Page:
While there are plenty of auto brands still selling pickups, Chevy and Ford have been in a tight race over the past few decades to outsell one another in this competitive vehicle segment. While both American-made brands offer exceptional options for buyers who need the utility and capability of a pickup, one seems to be constantly trying to out-do the other. There are plenty of positive aspects that have come out as a result of this age-old rivalry, including an impressive list of pickup trucks available on the new and used market. Despite other brands like RAM, Toyota, and Honda offering their own pickup truck models, the two best-selling pickups come wearing a bowtie and a blue oval. Pickup truck choice oftentimes boils down to a matter of personal preference, but the question of which of these two brands creates the best pickup truck model is one that continually begs to be asked.

As 2017 draws near, more and more 2016 models are finding their way to used car dealerships around the country. As these newer cars, trucks, and SUVs begin to sell as high-quality pre-owned models, it has inspired us to compare two of the best-selling pickups from 2016 – the Ford F-150 and the Chevy Silverado 1500. The age-old question of who does it better is likely to still be up for debate, but buyers contemplating a used truck purchase are likely to find the following comparison helpful on their decision-making journey.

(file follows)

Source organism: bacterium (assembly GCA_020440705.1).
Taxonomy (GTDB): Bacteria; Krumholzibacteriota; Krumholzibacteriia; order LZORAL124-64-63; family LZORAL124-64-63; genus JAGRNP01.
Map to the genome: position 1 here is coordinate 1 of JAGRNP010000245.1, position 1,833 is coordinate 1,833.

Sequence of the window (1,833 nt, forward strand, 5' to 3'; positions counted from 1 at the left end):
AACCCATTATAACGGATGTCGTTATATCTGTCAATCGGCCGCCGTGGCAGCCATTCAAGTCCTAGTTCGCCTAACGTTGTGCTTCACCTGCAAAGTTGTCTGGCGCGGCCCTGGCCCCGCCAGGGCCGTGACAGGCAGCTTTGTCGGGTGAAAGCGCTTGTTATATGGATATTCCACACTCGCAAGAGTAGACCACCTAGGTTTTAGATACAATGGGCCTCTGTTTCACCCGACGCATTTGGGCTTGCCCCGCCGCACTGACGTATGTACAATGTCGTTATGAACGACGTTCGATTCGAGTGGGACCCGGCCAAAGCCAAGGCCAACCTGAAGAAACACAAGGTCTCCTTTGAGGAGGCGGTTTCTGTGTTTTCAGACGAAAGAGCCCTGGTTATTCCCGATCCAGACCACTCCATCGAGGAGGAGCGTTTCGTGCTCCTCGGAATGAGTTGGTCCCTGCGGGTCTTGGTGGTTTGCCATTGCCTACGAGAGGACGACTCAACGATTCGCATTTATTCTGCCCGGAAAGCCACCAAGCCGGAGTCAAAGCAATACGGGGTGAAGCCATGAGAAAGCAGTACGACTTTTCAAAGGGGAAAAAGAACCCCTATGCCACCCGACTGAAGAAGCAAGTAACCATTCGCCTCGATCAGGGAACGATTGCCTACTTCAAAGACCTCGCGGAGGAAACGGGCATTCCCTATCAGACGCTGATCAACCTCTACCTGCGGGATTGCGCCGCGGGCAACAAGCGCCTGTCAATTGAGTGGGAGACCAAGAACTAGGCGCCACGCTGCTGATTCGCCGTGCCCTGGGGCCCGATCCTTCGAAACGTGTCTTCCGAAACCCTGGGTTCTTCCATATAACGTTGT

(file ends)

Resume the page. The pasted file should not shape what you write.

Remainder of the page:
Power: Both the Ford F-150 and the Chevy Silverado 1500 pack plenty of power and performance, but Chevrolet seems to have the edge over the 2016 Ford pickup in this arena. While the Silverado LTZ model features a 5.3-liter V8 engine capable of producing 355 horsepower and 383 lb.-ft. of torque, the comparably equipped F-150 Supercrew maxes out at just 325 horsepower and 375 lb.-ft. of torque with its twin-turbo V6 engine. Both pickup engines are gasoline direct-injection, and come standard with four-wheel drive. While the extra power may not seem like a big deal, pickup truck buyers who require uncompromising performance will certainly appreciate the added horsepower and torque ratings on the Chevy.